A tale of survival

Teen theater to present ‘I Never Saw Another Butterfly’

Alex Tenbrink, left, and Kayla Kusy rehearse a scene from the Naugatuck Teen Theater’s upcoming production of ‘I Never Saw Another Butterfly.’ The play opens on April 8. –CONTRIBUTED

Alex Tenbrink, left, and Kayla Kusy rehearse a scene from the Naugatuck Teen Theater’s upcoming production of ‘I Never Saw Another Butterfly.’ The play opens on April 8. –CONTRIBUTED

NAUGATUCK — Of the 15,000 children who wound up in the Terezin concentration camp during the Holocaust, only 100 survived.

The Naugatuck Teen Theater is bringing the story of one of those survivors to life in its upcoming production of “I Never Saw Another Butterfly,” which opens April 8.

The play follows the real life story of Raja Englanderova, a child whose life is changed forever when she is brought from her home in Prague to Terezin.

“It’s not your typical Holocaust play. We all know the Holocaust, but we don’t know the stories behind it. It’s kind of cool to see those different stories people have and to see that not everybody has the same story,” Lindsey Rosa said.

Rosa, a Prospect resident and a junior at Woodland Regional High School, is playing Irena Synkova, one of the first inhabitants of Terezin.

Director Christie Delong said the play’s content is still relevant today.

“I think it is something, especially today with all of the political aspects in the world, we can all relate to. I think it is something we need to be reminded of, to be made aware of, that this history happened so it doesn’t repeat itself,” Delong said.

Kayla Kusy, a senior at Naugatuck High School who is playing Raja Englanderova, said the process of getting into her role is difficult.

“It’s very challenging because I go from living my great life to putting myself inside this character and it’s so different. I never played anything like this before. For me it’s really challenging, but it is a good challenge,” Kusy said.

While the play covers a tough subject matter, it brings humanity to a time that most people are just used to reading about, Naugatuck High School senior Alex Tenbrink said.

“It really opened my eyes to see how they lived back then. We all know the Holocaust happened, but for me personally I never said, ‘oh, they were living people back then. They had lives and all of a sudden their lives were taken away,’” said Tenbrink, who is playing Honza Kosek, a young man in Terezin.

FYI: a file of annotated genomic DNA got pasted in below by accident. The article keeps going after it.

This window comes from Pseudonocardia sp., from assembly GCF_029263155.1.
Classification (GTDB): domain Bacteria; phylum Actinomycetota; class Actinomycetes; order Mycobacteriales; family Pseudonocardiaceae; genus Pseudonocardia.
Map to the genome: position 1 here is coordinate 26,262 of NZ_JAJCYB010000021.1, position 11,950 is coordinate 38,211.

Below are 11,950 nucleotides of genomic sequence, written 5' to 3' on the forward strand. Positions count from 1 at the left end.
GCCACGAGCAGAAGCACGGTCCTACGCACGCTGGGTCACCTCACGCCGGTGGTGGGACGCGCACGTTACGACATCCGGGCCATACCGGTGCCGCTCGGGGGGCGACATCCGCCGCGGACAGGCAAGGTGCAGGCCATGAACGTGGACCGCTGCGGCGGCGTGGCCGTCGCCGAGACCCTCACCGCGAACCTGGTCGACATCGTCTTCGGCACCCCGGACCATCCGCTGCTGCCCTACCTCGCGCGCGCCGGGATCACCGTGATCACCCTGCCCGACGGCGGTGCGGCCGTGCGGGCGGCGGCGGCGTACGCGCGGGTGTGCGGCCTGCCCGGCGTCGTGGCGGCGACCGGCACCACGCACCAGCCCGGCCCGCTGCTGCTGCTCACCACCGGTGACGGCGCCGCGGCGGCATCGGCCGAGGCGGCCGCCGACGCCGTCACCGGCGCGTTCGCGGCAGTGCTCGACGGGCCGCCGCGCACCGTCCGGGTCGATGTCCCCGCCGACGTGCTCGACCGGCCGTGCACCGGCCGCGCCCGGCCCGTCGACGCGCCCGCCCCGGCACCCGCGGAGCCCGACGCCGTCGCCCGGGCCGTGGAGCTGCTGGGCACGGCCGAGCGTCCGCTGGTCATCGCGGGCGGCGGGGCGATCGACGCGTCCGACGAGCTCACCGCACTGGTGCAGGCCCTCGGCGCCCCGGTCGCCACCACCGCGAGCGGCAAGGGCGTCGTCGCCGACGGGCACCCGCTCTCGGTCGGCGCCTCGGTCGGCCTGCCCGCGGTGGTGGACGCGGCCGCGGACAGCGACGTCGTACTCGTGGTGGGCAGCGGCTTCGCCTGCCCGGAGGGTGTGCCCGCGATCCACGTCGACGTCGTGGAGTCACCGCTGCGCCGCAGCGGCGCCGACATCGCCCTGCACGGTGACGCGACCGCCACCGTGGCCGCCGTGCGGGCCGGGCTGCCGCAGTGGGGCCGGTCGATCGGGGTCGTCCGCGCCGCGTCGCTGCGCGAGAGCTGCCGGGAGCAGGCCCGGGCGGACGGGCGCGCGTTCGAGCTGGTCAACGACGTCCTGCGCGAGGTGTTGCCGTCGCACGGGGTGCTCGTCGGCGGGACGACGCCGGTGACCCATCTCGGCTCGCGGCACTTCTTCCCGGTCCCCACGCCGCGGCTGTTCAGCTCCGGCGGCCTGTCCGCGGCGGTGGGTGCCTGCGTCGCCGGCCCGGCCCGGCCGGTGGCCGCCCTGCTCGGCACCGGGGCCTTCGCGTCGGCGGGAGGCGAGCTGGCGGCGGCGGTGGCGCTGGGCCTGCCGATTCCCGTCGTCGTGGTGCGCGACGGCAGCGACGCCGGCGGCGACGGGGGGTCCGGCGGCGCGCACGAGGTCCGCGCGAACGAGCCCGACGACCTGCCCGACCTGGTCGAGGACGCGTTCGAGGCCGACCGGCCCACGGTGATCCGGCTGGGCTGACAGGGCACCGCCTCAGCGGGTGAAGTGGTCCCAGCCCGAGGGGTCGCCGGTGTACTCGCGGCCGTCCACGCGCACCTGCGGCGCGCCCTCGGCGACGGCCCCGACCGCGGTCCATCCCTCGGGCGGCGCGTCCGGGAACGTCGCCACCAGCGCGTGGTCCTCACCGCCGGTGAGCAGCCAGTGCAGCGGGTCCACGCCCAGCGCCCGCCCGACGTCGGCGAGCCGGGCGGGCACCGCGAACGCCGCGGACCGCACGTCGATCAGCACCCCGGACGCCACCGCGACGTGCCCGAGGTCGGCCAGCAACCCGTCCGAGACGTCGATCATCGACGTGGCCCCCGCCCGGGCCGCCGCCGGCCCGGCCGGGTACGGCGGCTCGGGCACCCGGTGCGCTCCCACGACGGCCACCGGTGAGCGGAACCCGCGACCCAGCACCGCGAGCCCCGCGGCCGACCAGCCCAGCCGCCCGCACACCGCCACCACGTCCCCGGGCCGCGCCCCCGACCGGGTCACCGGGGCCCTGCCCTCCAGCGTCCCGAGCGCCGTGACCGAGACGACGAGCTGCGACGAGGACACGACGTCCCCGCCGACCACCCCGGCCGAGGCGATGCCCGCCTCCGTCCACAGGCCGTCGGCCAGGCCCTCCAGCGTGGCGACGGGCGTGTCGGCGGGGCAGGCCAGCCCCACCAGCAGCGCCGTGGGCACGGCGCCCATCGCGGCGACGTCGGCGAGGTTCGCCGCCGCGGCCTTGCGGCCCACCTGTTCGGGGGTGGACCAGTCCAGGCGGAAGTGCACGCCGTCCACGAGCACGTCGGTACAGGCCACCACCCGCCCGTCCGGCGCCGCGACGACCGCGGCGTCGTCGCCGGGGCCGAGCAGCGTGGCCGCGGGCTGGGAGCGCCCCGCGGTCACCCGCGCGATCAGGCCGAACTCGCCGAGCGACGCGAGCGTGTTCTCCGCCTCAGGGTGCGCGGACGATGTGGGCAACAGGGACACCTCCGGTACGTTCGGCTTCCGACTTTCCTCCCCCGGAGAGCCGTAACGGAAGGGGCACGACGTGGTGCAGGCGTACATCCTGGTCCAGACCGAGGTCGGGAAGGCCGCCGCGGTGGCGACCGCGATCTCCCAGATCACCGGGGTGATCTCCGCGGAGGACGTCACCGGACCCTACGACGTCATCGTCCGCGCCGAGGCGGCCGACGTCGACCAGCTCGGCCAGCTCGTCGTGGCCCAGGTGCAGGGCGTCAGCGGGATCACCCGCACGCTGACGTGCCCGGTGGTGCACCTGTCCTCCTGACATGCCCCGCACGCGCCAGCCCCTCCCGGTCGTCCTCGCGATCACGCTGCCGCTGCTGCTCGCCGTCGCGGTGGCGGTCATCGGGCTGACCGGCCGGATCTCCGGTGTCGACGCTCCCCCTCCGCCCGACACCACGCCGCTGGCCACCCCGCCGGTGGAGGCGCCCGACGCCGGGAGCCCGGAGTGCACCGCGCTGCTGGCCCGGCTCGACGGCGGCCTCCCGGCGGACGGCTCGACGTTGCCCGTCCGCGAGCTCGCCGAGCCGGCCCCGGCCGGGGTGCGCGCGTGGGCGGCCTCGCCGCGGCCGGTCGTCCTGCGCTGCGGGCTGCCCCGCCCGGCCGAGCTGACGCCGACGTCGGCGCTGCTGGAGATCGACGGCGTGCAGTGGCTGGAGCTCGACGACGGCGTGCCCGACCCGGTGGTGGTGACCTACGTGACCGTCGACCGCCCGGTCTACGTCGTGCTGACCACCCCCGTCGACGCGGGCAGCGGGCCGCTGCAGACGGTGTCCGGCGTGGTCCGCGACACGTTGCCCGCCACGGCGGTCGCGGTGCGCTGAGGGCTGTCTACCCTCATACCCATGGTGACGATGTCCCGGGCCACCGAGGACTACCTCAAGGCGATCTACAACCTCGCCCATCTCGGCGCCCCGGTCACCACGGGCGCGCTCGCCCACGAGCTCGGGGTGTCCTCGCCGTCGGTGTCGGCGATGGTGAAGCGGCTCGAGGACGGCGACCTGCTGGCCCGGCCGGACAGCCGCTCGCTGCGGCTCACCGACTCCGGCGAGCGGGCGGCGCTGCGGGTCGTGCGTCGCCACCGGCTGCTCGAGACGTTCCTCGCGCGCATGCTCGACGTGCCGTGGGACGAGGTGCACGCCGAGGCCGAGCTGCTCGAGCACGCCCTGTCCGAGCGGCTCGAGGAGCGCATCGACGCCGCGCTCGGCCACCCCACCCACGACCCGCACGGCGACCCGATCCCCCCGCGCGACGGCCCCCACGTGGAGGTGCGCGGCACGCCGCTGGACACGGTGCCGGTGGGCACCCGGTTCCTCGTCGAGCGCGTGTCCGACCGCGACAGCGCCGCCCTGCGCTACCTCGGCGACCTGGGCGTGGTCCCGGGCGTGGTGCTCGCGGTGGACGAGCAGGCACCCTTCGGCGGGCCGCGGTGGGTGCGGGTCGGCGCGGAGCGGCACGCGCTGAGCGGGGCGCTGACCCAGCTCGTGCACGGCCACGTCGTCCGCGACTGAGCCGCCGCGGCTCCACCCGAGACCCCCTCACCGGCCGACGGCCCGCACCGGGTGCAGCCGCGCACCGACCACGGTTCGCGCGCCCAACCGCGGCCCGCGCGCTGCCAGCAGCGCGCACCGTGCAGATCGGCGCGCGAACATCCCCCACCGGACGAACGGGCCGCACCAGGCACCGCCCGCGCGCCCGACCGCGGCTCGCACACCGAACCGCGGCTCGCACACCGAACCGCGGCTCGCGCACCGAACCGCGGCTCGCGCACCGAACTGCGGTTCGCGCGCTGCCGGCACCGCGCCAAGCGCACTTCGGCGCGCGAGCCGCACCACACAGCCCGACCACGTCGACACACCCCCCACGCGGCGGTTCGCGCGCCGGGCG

Laura Vitzoski, a Beacon Falls resident and junior at Woodland, echoed Tenbrink’s comment.

“A lot of people learn facts about the Holocaust, so it will be nice if somebody is able to take home an understanding of the cruelty to humanity that was the Holocaust,” said Vitzoski, who is playing Irca.

Delong said the theater hasn’t done a production like this before.

“It’s the first time in quite a while that Naugatuck Teen Theater has done a production of this nature that is not a comedy, a musical, or Shakespeare. The kids are really getting their first taste into a more dramatic experience,” Delong said.

The production will also mark the first time students from City Hill Middle School come to the theater to see a play. Eighth-graders will be attending two private showings of the play as part of their curriculum.

“We are very, very excited to be working with the school system. … I think the more that we can cross boundaries with each other as a community, the better. We are doing a piece of theater that will tie directly into their curriculum. So for them to not only be studying it in a book but to watch it come to life, it will be a completely different experience,” Delong said.

City Hill Principal Eileen Mezzo said the school wanted eighth-grade students to see the play because it ties into what they are studying.

“Our hope is our students will make a connection to their unit of study on World War II and gain a deeper appreciation of live theater,” Mezzo said. “We are so grateful to the Naugatuck Teen Theater for this opportunity.”

The actors hope the students are moved by the play.

“I really hope they take something from this because it’s a very powerful show. I want them walking home saying ‘wow, that’s what it was like.’ Then they can put that into their learning,” Rosa said.

“I Never Saw Another Butterfly” opens April 8 at 8 p.m. at St. Michael’s Parish Hall, 210 Church St. The theater will also present the show April 9 at 2 p.m. and 8 p.m. and April 10 at 2 p.m.  Tickets are $5 for students, $10 for seniors, and $15 for adults and can be purchased online at www.naugatuckteentheater.com.


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